NASP's Principles for Professional Ethics

Instructor: Dana Dance-Schissel

Dana teaches social sciences at the college level and English and psychology at the high school level. She has master's degrees in applied, clinical and community psychology.

The National Association of School Psychologists establishes principles for professional ethics. This lesson will discuss these principles and how they apply to professional conduct. We will end with a brief quiz to see what you've learned.

What is the NASP?

Have you ever had the opportunity to work with a school psychologist? Perhaps you needed help or support regarding a personal situation while in school? Maybe you needed career guidance or help planning for higher education. Either way, a school psychologist likely had a hand in the process.

School psychologists work with students, parents, and educators to meet the learning and educational needs of students. They may work in schools or for educational districts or at education-based companies. School psychologists may also work in private practices to provide direct services to students.

No matter where they work or in what capacity, school psychologists must adhere to a professional code of ethics. This ensures that school psychologists use their positions for the betterment of students and education. One organization that exists to support professionals in this field is the National Association of School Psychologists (NASP).

As a governing body for the profession of school psychology, the NASP publishes principles for professional ethics. Now that we better understand school psychology and why it's important, let's take a closer look at NASP's guiding principles.

NASP's Principles for Professional Ethics

The NASP created Principles for Professional Ethics to ensure that school psychologists are held to the highest standards for conduct. Let's dive right in to these four principles and their sub-principles, shall we?

I. Respecting the dignity and rights of all persons

School psychologists have positions of power and influence. They work with students and educators in important ways. Therefore, it's important for them to treat people with care and to protect the rights of others and their dignity. This principle sets the stage for this conduct.

  • I.1 Autonomy and self-determination: This aspect of the first principle protects the individual's (and when applicable, the individual's parents') right to have a say in regard to his or her education. School counselors must work with parents and students to resolve educational issues.
  • I.2 Privacy and confidentiality: This sub-principle ensures that the privacy of students is protected. School counselors must adhere to strict rules for confidentiality and privacy.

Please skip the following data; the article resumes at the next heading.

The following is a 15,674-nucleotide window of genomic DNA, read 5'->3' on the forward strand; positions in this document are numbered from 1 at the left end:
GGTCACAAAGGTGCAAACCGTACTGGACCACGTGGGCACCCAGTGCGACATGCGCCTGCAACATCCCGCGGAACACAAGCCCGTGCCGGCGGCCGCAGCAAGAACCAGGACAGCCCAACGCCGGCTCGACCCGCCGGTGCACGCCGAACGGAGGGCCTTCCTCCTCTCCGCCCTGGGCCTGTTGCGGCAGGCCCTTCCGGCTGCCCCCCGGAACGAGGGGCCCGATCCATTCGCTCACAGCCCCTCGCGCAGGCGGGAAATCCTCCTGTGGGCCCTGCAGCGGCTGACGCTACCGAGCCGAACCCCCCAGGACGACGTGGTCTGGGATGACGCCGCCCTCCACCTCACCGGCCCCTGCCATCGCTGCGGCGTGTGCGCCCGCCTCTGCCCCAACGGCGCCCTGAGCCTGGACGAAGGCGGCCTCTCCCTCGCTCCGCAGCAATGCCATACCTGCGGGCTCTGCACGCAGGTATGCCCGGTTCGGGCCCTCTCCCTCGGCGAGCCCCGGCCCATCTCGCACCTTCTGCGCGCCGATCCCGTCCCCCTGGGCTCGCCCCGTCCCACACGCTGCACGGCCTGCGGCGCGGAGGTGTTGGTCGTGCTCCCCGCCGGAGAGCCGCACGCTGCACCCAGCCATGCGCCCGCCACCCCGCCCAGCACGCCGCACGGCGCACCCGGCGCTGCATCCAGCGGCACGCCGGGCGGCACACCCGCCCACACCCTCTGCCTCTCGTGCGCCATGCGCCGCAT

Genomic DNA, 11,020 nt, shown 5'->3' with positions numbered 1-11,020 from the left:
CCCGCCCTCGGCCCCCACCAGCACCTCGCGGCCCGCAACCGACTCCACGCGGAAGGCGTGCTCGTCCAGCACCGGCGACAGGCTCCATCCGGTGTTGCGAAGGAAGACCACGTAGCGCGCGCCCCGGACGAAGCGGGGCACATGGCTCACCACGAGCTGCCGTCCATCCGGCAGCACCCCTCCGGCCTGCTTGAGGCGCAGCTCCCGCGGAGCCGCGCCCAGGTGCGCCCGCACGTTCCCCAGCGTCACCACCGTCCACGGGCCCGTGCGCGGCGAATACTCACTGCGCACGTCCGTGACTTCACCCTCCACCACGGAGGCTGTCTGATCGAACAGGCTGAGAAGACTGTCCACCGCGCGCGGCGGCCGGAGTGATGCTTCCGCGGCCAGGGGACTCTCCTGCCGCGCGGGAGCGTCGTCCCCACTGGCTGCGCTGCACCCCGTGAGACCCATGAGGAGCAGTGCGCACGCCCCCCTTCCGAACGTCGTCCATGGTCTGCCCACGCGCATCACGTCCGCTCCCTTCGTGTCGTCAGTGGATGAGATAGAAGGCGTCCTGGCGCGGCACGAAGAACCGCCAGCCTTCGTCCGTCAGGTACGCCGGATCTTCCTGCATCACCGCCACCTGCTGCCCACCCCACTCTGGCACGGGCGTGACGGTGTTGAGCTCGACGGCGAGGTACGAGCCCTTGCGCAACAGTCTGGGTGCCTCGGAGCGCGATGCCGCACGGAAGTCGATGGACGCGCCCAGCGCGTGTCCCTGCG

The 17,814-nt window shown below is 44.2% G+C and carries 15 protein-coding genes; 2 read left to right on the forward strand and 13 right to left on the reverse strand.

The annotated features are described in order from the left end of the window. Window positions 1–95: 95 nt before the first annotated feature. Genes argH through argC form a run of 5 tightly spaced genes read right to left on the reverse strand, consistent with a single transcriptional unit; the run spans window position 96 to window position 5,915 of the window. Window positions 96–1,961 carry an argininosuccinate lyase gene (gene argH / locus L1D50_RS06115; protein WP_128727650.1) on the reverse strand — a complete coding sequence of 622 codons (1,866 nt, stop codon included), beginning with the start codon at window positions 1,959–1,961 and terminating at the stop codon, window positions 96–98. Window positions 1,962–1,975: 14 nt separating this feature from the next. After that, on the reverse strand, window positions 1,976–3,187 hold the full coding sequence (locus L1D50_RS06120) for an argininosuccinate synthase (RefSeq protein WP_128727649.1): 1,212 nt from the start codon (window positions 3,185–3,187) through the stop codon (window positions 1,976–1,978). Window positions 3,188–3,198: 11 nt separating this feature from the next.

• I.3 Fairness and justice: The fairness and justice rule mandates that school counselors provide information to students and parents about the laws and their rights to education. School counselors must acknowledge and respect these rights. Fairness and equity must be promoted for all students.

II. Professional competence and responsibility

Becoming a school psychologist requires immense training and great skill. The principle of professional competence and responsibility ensures that school psychologists are held to the highest standards.

  • II.1 Competence: The competence sub-principle mandates that school counselors pursue opportunities for ongoing education and don't take on jobs for which they are not qualified.
  • II.2 Accepting responsibility for actions: School psychologists must be mindful of their work and accept responsibility for their actions. These professionals should immediately take steps to rectify any wrongdoing.
  • II.3 Responsible assessment and intervention practices: School psychologists use many tools for assessment and often perform interventions with at-risk students. This rule ensures that these practices are done in a responsible, sensible manner.
  • II.4 Responsible school-based record-keeping: As previously mentioned, students have the right to privacy. Therefore, school psychologists must maintain the privacy of the students they serve with regard to record-keeping. For example, if records are stored electronically, they must be encrypted and/or password protected.
  • II.5 Responsible use of materials: Tests and measures are essential tools for school psychologists. This rule ensures that these tools will be used ethically and only for the purpose for which they were designed.

III. Honesty and integrity in professional relationships

School psychologists are influential in many ways, which requires that all professional behavior is done honestly and with integrity. That's where the honesty and integrity in professional relationships principle comes into play.

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